The Royal Northern Sinfonia offered up a trio of “Romantic misfits” from the mid-19th century on Friday evening including a sumptuous performance of Louise Farrenc’s Symphony no. 3 in G minor. The orchestra, scaled down to about 30 players, was under the direction of Duncan Ward, an upbeat young conductor with a seemingly endless supply of energy. Ward is Chief Conductor Designate of philharmonie zuidnederland, a role he will assume in September 2021.

Royal Northern Sinfonia
© Royal Northern Sinfonia

Why did Ward cheerily use the term “misfits” in his brief talk to the virtual audience? Each composer was facing challenges or bucking the system in some way when these three works were completed. Robert Schumann’s Overture, Scherzo, and Finale, went through a number of re-conceptions (was it a suite, a symphony, a tone poem, and what happened to the slow movement?). Meanwhile, the story goes that Hector Berlioz reworked an aria for a failed opera and called it Rêverie et Caprice (for violin and orchestra). And Louise Farrenc’s Third Symphony? She faced challenges being a female composer but managed to snag equal pay while teaching at the Paris Conservatoire where she held a prestigious permanent position teaching piano for 30 years. Clearly, she, too, didn't quite fit the mold society had prepared for her. Sometimes being a misfit is a good thing, and it all turned out for the best for those who tuned in to this live concert, followed by 48 hours of streaming access.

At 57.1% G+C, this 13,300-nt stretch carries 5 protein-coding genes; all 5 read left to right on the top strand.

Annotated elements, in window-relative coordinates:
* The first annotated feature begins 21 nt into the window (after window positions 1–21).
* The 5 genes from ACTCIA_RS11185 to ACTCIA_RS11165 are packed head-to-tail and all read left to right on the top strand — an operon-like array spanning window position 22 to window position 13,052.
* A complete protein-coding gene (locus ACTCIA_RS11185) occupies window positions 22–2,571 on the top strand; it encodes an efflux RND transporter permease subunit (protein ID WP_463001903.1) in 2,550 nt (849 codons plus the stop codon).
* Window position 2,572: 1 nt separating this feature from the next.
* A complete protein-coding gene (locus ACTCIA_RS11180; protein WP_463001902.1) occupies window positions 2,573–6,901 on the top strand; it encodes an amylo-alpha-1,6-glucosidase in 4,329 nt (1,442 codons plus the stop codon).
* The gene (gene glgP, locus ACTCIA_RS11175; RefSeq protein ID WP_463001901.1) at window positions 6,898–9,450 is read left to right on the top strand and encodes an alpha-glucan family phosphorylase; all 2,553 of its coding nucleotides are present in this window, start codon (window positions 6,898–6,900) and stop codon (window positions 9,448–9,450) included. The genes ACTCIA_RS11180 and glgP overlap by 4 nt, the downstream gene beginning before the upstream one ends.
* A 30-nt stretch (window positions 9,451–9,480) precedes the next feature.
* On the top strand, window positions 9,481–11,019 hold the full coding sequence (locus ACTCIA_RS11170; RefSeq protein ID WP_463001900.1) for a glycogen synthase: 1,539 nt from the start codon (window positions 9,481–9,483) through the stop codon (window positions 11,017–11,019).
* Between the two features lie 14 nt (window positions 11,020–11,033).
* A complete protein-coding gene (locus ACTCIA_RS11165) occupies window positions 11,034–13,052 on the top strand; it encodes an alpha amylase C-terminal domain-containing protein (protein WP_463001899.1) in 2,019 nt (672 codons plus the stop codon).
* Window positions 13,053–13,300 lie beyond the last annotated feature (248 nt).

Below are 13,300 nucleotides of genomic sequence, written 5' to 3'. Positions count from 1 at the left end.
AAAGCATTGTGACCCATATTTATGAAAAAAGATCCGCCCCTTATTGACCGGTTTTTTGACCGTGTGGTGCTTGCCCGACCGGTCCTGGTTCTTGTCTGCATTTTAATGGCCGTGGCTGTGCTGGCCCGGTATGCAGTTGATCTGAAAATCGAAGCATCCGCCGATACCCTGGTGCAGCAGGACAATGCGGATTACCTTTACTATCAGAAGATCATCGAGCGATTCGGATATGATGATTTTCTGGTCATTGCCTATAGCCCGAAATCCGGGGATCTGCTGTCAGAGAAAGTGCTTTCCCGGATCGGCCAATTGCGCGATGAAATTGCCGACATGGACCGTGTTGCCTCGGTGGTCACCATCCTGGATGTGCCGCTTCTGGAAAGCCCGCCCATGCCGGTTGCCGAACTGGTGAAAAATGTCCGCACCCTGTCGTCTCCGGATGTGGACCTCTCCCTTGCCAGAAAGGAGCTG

Physically distanced across the handsome Sage Gateshead stage, the formally attired musicians did not wear masks while playing and were greeted by canned applause at the conclusion of each dramatic number. I actually preferred the canned applause over authentic silence, since it had a “real” feel and sense of festivity about it, unlike the the stoic hush that has greeted the end of many 2020 performances.

Schumann’s three-movement work opened with Romantic Sturm und Drang, but lightened after a flute entrance, which joined the clarinet in a playful duet. Instruments blended sweetly in the Scherzo section, ending with understated élan. The Finale was bold, the parts melting together with astute deliberation, allowing us glimpses of the structural unity underlying the entire composition.

Lead violinist Pablo Hernán Benedí assumed the mantle of soloist in the Berlioz. Orchestra and soloist performed with a gentle touch providing a respite between the two stormier selections. Benedi’s tone was sweet and clear, and especially evocative in the lower register.

The star of the evening was Farrenc’s symphony, premiered in 1849. What an impressive work this is, with its beguiling melodies, unexpected harmonic shifts, and ability to create massive fields of sound propelled by intelligence and purpose. Throughout its four movements, the work is bold, assertive, even defiant with pockets of irresistible tenderness. Farrenc’s work is influenced by others (a bit of Mozart in the second movement, some obvious Mendelssohn in the third), but no more so than any other master composer.

The Sinfonia provided a delightful break for its virtual audience from the holiday rush and Covid concerns. Three cheers for three misfits, especially Farrenc, whose music is being rediscovered in the 21st century on its own terms, as it was for her time, and as it is for ours.


This performance was reviewed from Sage Gateshead's live video stream 

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